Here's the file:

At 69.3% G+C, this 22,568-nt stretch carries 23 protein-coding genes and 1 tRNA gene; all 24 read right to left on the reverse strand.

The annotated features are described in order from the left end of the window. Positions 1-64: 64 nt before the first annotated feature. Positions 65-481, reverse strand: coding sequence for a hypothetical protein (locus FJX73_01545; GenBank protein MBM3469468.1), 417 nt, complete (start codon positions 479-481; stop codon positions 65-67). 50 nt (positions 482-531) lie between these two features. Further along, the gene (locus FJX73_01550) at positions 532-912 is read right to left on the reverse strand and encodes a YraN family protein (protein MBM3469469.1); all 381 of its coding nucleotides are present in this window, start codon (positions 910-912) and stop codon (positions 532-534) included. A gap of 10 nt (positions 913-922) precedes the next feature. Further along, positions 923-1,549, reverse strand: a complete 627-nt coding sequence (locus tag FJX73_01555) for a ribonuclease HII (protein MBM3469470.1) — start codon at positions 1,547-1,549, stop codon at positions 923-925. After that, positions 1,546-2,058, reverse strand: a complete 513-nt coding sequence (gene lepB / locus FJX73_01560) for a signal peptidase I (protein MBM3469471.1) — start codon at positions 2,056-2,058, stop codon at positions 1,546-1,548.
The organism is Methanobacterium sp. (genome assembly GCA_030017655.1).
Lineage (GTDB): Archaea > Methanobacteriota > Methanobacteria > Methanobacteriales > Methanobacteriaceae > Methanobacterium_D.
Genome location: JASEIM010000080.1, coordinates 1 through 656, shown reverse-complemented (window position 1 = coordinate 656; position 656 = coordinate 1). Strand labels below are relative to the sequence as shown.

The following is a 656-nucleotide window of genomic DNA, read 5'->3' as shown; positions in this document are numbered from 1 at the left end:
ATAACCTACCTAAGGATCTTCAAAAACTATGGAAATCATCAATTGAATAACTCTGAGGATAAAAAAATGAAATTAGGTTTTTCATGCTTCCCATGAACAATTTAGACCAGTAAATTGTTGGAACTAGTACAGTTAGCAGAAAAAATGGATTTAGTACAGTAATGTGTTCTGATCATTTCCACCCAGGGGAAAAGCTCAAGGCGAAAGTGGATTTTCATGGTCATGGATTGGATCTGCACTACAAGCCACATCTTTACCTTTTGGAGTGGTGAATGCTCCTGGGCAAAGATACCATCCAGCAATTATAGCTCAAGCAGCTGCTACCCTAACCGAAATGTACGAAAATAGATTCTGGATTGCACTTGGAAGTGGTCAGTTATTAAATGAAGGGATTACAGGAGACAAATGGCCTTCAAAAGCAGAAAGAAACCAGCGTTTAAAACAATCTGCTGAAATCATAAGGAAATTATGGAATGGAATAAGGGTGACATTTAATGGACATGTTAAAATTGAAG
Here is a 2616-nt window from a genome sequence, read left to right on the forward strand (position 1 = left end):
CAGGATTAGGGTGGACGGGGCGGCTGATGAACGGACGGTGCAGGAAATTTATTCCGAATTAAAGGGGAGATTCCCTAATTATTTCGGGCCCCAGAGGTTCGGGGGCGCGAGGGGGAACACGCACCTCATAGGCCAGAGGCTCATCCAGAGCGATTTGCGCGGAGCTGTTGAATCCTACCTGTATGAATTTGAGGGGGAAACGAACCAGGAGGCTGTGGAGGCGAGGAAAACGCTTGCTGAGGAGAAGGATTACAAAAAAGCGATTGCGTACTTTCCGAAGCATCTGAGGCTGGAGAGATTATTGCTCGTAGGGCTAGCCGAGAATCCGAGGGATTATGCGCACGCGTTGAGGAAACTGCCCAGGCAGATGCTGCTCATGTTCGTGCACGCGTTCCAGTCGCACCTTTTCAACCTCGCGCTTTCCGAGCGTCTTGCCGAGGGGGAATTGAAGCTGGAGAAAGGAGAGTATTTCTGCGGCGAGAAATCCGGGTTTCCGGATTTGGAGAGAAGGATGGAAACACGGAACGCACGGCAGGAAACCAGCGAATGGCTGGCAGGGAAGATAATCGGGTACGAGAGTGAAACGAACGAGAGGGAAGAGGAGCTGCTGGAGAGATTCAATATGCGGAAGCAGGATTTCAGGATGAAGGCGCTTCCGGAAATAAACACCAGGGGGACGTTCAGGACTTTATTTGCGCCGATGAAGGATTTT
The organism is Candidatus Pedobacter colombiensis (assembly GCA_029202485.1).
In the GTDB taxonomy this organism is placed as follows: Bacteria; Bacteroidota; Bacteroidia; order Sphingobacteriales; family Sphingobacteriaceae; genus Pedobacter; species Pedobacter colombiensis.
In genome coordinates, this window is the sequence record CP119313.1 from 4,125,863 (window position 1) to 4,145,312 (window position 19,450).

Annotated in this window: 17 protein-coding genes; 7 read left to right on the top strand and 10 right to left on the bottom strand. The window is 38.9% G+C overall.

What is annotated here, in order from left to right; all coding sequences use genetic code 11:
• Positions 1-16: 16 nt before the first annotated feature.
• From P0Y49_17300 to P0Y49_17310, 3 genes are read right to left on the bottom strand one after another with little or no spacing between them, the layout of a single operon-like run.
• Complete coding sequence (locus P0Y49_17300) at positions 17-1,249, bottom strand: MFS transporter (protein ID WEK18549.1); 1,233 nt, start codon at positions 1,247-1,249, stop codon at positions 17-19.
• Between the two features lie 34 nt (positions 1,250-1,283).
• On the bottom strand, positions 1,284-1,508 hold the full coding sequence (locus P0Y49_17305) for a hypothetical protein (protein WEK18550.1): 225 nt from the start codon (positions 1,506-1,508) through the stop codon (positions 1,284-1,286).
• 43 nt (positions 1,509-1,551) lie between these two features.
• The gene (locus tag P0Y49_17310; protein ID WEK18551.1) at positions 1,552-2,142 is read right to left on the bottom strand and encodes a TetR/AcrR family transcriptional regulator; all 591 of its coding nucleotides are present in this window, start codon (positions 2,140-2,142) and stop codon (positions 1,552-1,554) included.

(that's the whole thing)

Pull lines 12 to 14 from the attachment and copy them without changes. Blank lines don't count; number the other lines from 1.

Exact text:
In genome coordinates, this window is the sequence record CP119313.1 from 4,125,863 (window position 1) to 4,145,312 (window position 19,450).

Annotated in this window: 17 protein-coding genes; 7 read left to right on the top strand and 10 right to left on the bottom strand. The window is 38.9% G+C overall.

What is annotated here, in order from left to right; all coding sequences use genetic code 11: